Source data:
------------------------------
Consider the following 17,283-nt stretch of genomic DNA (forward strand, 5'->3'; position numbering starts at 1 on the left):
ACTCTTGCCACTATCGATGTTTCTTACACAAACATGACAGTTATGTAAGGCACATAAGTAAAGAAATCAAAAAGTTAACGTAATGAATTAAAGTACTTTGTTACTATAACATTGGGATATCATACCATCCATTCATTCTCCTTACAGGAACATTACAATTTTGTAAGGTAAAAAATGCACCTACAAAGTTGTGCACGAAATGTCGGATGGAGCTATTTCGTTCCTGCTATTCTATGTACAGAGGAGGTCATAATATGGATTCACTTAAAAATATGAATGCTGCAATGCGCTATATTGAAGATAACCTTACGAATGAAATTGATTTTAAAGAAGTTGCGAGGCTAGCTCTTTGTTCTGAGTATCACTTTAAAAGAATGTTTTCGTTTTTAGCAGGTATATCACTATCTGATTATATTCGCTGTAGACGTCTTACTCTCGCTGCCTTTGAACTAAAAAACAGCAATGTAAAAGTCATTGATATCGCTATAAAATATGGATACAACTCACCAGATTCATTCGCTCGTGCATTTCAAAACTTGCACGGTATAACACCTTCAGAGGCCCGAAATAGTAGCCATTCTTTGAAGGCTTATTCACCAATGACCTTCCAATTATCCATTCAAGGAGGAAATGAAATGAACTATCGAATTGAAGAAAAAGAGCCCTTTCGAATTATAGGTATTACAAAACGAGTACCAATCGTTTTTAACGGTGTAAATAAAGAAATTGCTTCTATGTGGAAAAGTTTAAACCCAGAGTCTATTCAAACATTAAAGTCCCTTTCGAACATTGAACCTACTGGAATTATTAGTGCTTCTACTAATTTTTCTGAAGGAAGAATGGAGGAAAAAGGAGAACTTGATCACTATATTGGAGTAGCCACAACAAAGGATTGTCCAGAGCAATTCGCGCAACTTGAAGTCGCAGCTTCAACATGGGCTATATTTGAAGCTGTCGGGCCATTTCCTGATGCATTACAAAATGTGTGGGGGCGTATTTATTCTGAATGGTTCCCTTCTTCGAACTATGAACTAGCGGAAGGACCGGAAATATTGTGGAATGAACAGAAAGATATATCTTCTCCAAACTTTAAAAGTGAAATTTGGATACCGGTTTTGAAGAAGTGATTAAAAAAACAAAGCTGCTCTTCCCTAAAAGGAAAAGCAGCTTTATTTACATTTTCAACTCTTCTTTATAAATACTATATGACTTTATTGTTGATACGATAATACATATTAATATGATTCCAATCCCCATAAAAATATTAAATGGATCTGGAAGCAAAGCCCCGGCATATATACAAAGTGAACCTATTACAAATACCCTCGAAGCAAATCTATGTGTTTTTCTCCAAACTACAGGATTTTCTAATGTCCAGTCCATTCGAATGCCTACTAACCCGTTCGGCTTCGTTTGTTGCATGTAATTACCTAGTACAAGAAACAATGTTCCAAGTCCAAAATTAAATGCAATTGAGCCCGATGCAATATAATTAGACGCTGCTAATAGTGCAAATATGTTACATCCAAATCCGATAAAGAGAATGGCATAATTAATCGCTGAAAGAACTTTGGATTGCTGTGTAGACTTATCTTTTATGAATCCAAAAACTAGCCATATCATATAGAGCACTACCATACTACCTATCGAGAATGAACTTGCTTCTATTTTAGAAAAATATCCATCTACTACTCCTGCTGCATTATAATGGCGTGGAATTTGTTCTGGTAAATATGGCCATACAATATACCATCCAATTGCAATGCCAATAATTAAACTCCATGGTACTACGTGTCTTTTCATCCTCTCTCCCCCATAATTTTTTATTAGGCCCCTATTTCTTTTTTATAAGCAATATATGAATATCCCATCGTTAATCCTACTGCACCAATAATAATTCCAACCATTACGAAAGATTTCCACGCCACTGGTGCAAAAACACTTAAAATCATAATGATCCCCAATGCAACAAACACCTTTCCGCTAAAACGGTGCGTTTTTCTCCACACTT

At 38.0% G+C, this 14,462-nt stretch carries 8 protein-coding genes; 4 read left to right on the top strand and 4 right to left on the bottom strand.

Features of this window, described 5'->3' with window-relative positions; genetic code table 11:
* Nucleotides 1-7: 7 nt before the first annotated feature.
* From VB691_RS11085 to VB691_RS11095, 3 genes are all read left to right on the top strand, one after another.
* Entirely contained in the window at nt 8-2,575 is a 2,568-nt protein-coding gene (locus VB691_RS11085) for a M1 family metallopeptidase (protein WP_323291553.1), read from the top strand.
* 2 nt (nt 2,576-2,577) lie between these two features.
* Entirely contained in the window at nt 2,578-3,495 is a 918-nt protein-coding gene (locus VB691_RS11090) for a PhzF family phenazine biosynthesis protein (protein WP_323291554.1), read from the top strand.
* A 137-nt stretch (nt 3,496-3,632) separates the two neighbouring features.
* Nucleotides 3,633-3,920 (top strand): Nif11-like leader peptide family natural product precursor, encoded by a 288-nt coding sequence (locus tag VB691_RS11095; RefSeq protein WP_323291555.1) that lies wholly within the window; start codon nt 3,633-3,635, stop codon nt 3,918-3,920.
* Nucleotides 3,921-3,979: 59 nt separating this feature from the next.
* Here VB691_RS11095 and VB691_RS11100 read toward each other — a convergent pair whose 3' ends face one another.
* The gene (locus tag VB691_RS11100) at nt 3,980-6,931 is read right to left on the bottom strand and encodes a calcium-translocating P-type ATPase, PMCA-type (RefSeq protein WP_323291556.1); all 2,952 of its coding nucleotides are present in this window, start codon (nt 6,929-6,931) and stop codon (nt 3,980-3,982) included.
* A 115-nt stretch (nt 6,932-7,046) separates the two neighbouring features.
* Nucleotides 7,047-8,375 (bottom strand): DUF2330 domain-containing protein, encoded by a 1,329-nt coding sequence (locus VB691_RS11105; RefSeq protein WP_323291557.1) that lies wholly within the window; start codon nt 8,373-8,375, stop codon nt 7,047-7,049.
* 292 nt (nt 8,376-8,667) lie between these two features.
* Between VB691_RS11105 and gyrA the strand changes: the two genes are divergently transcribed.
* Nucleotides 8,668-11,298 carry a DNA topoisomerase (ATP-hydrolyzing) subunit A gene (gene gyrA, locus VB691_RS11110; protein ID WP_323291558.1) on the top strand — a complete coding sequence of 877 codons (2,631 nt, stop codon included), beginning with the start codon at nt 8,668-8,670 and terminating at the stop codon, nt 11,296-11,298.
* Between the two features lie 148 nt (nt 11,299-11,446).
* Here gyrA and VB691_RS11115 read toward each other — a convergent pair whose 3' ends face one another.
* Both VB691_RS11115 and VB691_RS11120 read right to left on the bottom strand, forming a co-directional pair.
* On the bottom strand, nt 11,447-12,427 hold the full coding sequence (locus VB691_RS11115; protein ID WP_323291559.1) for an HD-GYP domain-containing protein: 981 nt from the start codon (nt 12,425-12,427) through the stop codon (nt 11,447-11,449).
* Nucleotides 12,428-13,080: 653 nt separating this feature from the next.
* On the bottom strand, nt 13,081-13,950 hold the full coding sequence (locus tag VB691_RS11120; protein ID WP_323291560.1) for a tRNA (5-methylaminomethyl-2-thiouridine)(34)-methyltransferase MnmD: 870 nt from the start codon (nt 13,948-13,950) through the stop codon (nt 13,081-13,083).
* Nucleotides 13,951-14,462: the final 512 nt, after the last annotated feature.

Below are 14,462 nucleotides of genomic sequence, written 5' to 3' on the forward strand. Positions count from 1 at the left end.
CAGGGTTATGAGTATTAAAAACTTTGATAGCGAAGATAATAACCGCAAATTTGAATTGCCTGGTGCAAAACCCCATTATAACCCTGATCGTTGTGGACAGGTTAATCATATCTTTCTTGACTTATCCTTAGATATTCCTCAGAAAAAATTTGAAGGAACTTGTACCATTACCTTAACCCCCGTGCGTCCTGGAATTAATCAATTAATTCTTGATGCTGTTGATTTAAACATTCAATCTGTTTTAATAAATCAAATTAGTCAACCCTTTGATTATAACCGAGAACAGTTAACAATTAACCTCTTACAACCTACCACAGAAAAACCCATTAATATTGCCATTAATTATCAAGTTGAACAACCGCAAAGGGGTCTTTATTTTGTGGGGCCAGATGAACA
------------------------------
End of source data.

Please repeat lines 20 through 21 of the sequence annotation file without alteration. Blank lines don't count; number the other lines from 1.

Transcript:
* Between the two features lie 148 nt (nt 11,299-11,446).
* Here gyrA and VB691_RS11115 read toward each other — a convergent pair whose 3' ends face one another.